The final Space Shuttle launch took place yesterday and it broke my heart. Billions of dollars spent futilely in Iraq, but we abandon the Space Program and Russia, China, India, and private corporations assume the reins.
I grew up watching the U.S. become the world leader in Space. Gemini, Mercury, Apollo, the Shuttle Program. Watching the grainy black-and-white image downstairs in the living room as Neil Armstrong stepped on the moon in 1968. Everything seemed possible then.
I also remember the tragedies, and exactly where I was when each of them happened; Grissom, Chaffee, and White dying on the pad during a test of Apollo 1. The awful day when Challenger blew up, Columbia disintegrating on re-entry.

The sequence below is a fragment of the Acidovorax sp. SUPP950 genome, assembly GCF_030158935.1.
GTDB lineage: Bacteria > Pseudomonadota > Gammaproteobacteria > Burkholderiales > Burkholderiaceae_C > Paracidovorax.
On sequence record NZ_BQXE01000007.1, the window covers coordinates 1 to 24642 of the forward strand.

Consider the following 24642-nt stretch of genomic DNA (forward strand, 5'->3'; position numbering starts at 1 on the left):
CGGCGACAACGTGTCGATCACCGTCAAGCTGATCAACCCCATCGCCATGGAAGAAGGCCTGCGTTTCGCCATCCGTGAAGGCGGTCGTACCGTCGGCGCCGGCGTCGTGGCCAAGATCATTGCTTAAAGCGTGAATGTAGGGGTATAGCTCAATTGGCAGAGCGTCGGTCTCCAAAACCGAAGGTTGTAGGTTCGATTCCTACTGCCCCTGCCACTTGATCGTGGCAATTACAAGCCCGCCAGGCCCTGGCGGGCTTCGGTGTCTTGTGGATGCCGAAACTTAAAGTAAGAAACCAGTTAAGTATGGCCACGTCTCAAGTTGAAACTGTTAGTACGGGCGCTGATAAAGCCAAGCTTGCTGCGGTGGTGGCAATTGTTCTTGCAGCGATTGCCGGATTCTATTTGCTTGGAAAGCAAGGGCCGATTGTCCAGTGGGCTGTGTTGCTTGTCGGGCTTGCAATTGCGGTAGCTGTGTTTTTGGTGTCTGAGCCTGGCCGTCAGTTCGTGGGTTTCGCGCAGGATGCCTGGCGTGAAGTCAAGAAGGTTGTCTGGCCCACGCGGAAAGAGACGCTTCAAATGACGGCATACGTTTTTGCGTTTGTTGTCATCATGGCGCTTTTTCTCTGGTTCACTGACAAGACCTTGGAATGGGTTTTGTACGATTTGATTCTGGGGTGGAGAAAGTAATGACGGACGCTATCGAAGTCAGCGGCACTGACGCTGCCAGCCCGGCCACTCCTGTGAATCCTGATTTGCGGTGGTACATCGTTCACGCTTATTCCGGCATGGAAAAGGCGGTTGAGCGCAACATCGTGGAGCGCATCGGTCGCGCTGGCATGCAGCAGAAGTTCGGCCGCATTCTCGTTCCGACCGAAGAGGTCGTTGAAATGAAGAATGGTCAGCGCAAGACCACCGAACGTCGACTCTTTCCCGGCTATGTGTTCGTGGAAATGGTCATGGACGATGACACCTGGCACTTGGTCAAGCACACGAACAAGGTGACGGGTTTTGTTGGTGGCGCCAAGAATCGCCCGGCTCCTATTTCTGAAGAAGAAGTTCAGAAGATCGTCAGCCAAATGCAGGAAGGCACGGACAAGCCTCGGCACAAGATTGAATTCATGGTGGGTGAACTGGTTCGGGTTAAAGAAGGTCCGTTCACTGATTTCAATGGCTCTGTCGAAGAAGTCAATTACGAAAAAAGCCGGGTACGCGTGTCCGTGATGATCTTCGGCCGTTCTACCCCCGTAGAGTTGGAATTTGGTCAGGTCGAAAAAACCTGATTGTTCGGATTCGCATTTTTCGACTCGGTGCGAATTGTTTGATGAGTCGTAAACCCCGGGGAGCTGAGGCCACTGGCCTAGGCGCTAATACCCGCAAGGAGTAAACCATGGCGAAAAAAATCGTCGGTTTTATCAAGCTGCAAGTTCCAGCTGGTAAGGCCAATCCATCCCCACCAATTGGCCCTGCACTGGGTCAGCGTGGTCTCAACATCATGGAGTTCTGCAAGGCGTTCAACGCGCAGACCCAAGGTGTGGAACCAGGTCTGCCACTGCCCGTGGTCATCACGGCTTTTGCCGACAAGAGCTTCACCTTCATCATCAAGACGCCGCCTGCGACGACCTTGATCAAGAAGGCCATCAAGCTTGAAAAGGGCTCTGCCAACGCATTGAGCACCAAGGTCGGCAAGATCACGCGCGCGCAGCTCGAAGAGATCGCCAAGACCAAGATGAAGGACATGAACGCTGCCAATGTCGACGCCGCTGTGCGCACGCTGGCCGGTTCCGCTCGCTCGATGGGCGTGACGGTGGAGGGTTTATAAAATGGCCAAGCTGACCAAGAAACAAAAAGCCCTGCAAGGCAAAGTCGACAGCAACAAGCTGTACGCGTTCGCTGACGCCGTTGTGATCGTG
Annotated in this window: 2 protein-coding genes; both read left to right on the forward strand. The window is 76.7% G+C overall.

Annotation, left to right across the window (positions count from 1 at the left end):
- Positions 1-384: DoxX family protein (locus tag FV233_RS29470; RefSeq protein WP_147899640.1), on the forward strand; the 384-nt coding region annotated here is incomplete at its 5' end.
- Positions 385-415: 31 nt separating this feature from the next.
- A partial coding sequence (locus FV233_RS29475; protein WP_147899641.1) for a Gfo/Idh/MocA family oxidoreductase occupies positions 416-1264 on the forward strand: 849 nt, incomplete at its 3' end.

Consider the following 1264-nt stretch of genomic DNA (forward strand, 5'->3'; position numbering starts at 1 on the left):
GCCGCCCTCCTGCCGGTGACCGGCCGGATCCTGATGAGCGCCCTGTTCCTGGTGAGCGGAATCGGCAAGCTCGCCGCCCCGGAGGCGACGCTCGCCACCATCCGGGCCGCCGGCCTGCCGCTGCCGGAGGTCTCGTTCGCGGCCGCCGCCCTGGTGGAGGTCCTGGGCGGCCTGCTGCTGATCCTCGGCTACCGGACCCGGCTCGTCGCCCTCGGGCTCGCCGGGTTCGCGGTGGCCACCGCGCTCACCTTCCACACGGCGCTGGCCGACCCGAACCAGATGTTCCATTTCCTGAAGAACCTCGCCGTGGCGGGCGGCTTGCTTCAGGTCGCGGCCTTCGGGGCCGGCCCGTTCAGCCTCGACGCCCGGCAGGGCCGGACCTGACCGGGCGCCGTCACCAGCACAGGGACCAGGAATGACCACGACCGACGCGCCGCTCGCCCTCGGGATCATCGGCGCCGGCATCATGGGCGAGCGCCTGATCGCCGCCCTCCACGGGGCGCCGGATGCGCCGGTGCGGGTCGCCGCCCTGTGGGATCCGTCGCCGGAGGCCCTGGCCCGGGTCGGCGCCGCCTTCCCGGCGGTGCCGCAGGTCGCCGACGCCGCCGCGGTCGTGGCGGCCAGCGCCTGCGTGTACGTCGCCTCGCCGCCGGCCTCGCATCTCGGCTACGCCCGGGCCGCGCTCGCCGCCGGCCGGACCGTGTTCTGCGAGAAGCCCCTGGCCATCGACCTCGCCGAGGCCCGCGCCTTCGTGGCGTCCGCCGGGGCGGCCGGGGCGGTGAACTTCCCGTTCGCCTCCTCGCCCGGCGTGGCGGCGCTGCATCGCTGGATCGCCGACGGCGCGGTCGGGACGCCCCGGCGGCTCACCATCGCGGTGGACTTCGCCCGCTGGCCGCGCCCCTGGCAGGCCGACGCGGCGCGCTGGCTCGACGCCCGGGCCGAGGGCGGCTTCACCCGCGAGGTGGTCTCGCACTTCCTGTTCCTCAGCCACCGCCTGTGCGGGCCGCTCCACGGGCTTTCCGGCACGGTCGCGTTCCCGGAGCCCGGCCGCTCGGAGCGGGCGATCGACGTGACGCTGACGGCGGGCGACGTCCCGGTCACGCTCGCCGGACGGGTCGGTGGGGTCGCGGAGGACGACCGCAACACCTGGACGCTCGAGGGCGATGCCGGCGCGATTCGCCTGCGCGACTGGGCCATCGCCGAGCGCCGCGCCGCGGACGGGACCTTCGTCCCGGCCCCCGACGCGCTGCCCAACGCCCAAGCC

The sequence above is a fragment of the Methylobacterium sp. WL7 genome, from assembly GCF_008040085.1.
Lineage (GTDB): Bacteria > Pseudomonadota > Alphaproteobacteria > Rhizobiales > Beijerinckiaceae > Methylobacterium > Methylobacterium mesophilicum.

But as John Kennedy said at Rice University in 1962: “We choose to go to the moon in this decade and do the other things, not because they are easy, but because they are hard, because that goal will serve to organize and measure the best of our energies and skills, because that challenge is one that we are willing to accept, one we are unwilling to postpone, and one which we intend to win, and the others, too.” He may have been talking specifically about the moon, but his words sum up the entire space program, and why the United States took the lead in Space Exploration.
How is it that a mere half-century later we can abandon this great vision? To sacrifice the quest for space on the alter of budgetary concern?